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To those who eagerly wait for Him He will appear a second time, apart from sin, for salvation. (Hebrews 9:28)
Christmas celebrates the birth of Jesus Christ, whom the Bible teaches is God the Son, the Second Person of the eternal, triune God. At a specific moment in history God the Son added humanity to His deity and was miraculously conceived in Mary’s womb. Nine months later He was born in Bethlehem, just as the prophet said would happen (Micah 5:2).
That was the first appearance of Jesus, and it is all worthy of celebration. It’s wonderful to see how many people have Jesus somewhere in mind in the Christmas season. The world’s emphasis during Christmastime is on vacation, holidays, giving and receiving gifts, spending time with family, and special meals. Yet even with their attention on those things, many people still find themselves thinking about Jesus and His birth, even if only a passing sense.
Hebrews 9:28 points to this first appearance by implication, saying Jesus will appear a second time. The author of this letter to the Hebrew Christians set the first coming of Jesus beside His second coming because they are in many ways similar.
At His first coming, Jesus brought light. When He appears again, Jesus Himself will be a light that replaces the light of the sun (Revelation 21:23).
At His first coming, Jesus came as the fulfillment of God’s promise. When He appears again, Jesus will complete those promises of God’s reign over the earth and the fulfillment of all things.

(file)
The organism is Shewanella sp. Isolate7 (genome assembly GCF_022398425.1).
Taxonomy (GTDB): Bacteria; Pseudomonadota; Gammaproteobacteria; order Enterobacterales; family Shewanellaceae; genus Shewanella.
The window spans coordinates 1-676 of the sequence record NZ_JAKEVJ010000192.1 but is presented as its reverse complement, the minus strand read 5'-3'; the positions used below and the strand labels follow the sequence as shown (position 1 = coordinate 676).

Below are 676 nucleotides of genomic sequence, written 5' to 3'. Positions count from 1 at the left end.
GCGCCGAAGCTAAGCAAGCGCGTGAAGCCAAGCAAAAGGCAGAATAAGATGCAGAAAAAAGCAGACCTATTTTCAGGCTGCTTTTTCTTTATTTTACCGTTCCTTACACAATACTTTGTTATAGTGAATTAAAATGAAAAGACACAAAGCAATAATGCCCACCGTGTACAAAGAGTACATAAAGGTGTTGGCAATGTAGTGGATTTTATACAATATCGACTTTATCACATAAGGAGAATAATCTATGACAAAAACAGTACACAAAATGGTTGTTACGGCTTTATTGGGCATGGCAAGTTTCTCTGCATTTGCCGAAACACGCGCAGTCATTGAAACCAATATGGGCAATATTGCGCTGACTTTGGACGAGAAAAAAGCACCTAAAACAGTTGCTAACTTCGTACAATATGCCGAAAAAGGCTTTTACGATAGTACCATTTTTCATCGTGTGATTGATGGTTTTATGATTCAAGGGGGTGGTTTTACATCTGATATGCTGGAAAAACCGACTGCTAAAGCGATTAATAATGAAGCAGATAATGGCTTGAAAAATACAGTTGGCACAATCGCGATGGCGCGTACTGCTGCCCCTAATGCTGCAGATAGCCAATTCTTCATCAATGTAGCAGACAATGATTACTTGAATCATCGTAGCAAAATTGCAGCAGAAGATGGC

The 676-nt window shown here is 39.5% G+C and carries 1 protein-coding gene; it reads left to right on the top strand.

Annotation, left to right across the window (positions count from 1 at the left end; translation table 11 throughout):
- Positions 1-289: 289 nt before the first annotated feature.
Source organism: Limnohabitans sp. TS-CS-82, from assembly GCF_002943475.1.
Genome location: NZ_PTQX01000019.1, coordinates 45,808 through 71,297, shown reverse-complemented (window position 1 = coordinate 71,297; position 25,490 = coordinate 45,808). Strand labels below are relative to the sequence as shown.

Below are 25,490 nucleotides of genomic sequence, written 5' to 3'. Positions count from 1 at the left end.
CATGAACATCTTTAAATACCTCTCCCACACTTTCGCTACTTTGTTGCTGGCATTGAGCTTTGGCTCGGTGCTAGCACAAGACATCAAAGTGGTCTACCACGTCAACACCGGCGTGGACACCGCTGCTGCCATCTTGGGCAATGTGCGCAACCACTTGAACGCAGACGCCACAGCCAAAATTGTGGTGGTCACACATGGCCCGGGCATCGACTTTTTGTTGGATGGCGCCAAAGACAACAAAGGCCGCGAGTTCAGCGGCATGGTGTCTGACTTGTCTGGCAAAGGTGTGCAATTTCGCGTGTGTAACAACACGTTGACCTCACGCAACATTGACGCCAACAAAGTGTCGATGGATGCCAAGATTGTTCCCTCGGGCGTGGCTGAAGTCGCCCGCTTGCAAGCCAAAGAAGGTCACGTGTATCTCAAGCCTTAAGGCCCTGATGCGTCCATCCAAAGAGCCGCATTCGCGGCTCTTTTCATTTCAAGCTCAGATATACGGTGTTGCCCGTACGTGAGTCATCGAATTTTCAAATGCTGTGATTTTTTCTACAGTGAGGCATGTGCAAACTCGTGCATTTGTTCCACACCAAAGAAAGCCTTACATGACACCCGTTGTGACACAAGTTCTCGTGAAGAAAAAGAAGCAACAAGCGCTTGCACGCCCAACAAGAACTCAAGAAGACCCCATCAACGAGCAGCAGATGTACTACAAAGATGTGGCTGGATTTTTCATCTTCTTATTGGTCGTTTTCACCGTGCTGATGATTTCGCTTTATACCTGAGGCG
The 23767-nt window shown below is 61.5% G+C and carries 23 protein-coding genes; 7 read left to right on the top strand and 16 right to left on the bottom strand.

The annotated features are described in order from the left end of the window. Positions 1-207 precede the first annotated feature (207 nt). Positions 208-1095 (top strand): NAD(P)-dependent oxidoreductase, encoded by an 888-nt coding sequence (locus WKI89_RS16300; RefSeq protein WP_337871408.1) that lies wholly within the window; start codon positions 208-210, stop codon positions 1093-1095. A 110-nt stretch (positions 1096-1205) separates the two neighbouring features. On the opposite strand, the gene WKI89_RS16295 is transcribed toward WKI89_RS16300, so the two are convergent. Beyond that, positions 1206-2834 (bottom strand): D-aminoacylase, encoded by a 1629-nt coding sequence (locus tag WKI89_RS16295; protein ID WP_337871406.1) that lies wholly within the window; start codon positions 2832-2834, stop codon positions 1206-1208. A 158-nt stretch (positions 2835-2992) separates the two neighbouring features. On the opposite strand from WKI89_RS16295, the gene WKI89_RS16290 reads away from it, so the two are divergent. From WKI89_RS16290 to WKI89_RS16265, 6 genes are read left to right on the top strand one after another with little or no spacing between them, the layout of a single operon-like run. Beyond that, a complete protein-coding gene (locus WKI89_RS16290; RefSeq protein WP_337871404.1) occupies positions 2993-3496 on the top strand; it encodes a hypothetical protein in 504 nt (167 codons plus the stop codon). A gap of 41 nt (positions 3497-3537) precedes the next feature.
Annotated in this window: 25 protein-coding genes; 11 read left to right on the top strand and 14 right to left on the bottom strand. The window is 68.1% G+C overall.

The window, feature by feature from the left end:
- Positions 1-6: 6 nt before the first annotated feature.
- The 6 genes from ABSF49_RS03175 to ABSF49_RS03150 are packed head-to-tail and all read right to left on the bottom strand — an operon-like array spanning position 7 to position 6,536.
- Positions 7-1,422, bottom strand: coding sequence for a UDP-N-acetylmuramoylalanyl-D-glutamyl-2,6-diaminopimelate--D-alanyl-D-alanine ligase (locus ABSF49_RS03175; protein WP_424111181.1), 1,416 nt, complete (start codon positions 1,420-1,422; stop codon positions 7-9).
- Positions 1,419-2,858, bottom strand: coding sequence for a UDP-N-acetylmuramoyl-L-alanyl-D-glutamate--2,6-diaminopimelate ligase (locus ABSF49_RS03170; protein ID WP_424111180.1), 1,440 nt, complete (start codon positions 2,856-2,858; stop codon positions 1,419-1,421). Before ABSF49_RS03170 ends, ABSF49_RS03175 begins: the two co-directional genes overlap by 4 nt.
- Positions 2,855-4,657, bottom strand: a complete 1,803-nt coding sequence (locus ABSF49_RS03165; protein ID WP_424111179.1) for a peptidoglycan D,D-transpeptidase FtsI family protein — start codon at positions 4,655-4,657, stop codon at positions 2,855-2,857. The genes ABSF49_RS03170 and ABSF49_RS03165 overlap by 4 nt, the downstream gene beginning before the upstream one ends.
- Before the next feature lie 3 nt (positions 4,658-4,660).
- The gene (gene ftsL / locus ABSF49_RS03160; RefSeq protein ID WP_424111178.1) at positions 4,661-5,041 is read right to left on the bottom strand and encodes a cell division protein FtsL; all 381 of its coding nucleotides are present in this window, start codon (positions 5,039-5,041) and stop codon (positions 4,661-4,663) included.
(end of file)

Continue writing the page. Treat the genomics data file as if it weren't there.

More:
At His first coming, Jesus brought honor to the lowly and made the honorable humble themselves. The shepherds were honored with an angelic visit, and the wise men bowed low in worship before the young child Jesus. When He appears again, Jesus will bring honor to His humble people, and will judge those who think of themselves to be so great and mighty that they don’t need Him.
The focus of Jesus’ first coming was to deal with the sin problem through His atoning sacrifice. But now, having dealt with the sin problem perfectly, He comes again apart from sin – for the salvation, for the rescue, of His people.
At the time of the first coming of Jesus, the world was eagerly waiting for a messiah, a savior. The author of Hebrews assumed that God’s people today would eagerly wait for Him. It’s a sad case that this assumption doesn’t always turn out as true.
To paraphrase a quote from Charles Spurgeon, believers should be a bit disappointed every day if Jesus does not come in that day. Instead, many Christians today assume that Jesus won’t be coming soon. They aren’t eagerly waiting for Him. This isn’t good.
It’s a great thing to celebrate the first appearing of Jesus. From Bethlehem to the cross and the empty tomb, Jesus won salvation for His people at His first appearing. It’s good to let Christmas make you long for the glorious return of Jesus.